Michael Whistler Managing Director, American Center for the Teaching of Shakespeare in the Classroom
Michael Whistler has worked within open access classrooms for over 15 years, using applied arts and literature as a tool to open up dense texts and ethical issues for students of economically and socially diverse backgrounds. His teaching practice uses improvisation and Spolin games work to teach a variety of subjects in Theatre Arts (including Shakespeare) with tools to open up critical thinking, analysis, close reading, ethics, resiliency, and agency for his students. His work includes using gamesplay and interactive practices to create programming for English language learners and young people on the autism spectrum, and he has also worked in K-12 schools as a visiting teaching artist, crafting and delivering interactive programs on subjects ranging from playwriting to abuse awareness.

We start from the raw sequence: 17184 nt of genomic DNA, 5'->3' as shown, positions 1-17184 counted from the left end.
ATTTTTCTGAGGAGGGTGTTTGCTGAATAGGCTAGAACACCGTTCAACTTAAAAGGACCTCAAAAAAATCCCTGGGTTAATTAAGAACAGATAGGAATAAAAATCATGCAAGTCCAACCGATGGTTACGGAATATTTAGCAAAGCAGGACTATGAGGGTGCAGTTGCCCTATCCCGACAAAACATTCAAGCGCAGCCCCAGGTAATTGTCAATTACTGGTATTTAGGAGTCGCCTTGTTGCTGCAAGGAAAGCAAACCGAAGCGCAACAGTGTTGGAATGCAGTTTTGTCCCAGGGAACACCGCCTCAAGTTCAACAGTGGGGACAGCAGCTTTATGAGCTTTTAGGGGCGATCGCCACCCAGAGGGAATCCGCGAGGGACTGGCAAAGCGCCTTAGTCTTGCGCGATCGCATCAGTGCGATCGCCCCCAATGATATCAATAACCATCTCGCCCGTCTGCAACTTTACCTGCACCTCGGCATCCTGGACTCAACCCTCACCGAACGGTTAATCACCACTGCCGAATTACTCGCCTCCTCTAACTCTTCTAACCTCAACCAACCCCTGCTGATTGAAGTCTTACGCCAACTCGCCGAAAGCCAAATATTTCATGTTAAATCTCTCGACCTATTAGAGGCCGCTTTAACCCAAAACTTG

His work within his community includes creating, funding, and managing community projects across Montgomery County, Pennsylvania; implementing theatre to engage students and community members in empathetic, authentic learning experiences to explore cultural diversity, housing insecurity, as well as suicide prevention and awareness.
As an administrator, he built, implemented, and maintained a two-year degree program in Theatre Arts while at Montgomery County Community College, and served as co-chair for the state of Pennsylvania’s Transfer and Articulation Oversight Committee, rubricating and standardizing skills in Theatre Arts for transfer between two- and four-year colleges. He served as artistic advisor on the design and construction of the College’s Black Box Theatre, a state-of-the-art teaching classroom for theatre and performance space, where he served as Artistic Director.
As a theatre artist, his plays have been produced in New York, Philadelphia, Seattle, Indianapolis and elsewhere. He holds an MFA from NYU’s Tisch School of the Arts, Graduate Acting, where teachers included Zelda Fichandler, Ron Van Lieu, and Michael Kahn. BA, University of Pennsylvania.